Ugandan President Yoweri Museveni (L) and his Rwandan counterpart Paul Kagame pose for a photo after signing a Memorandum of Understanding (MOU) which ceases the hostilities between the two central African states in Luanda, Angola, Aug. 21, 2019. A memorandum of understanding (MOU) signed Wednesday by Rwanda and Uganda to cease their hostility is "valuable", a senior Rwandan official said. (Photo by Francisco Miudo/Xinhua)
KIGALI, Aug. 21 (Xinhua) -- A memorandum of understanding (MOU) signed Wednesday by Rwanda and Uganda to cease their hostility is "valuable", a senior Rwandan official said.
Ugandan President Yoweri Museveni and his Rwandan counterpart Paul Kagame signed the MOU during a quadripartite summit in Luanda, Angola, which was also attended by the host Angolan President Joao Lourenco and Democratic Republic of the Congo (DRC) leader Felix Tshisekedi.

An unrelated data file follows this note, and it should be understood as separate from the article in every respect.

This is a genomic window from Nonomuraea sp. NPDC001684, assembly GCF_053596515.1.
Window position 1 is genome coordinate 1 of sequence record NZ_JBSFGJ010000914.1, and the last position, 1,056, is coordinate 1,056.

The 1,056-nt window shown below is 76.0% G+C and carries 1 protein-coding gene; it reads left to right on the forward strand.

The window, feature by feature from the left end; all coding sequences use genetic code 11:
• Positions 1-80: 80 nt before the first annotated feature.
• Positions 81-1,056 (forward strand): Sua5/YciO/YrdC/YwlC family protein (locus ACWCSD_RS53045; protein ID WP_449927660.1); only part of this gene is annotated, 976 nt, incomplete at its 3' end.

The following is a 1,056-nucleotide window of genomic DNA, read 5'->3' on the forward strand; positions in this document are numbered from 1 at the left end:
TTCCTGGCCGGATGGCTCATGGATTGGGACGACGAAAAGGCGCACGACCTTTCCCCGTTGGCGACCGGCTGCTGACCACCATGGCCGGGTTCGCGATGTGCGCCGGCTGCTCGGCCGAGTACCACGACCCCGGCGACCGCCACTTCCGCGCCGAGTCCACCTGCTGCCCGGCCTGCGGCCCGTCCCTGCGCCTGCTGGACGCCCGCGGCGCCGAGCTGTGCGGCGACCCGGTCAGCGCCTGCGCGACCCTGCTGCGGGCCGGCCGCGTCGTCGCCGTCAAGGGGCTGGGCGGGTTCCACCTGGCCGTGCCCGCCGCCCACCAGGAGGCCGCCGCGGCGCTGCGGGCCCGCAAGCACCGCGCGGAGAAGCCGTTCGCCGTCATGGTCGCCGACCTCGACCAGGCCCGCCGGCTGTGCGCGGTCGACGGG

The two neighboring countries recently had experienced a frosty relation as the two sides blamed each other for different issues including people's safety, spying, border issues, groups that are hostile to the Rwandan government. Rwandan Foreign Minister Richard Sezibera in March "strongly" advised Rwandan people not to travel to Uganda due to "ongoing arrests, harassment, torture, incarceration without consular access and deportation etc."
The legal instruments seal the understanding reached between the two central African countries and will help overcome the tension that has characterized their relations. A State House statement from Uganda said leaders of Uganda and Rwanda agreed to respect each other's sovereignty and of neighboring countries.
Rwanda is keen on implementing the agreement to normalize the relations, Minister of State in charge of East African Affairs Olivier Nduhungirehe said in an interview with state broadcaster Radio Rwanda.
Zeno Mutimura, a former Rwandan diplomat, described the agreement as a positive move toward restoring the relations between the two countries. "We hope it is going to work. We can hope it is going to be put in action," he said.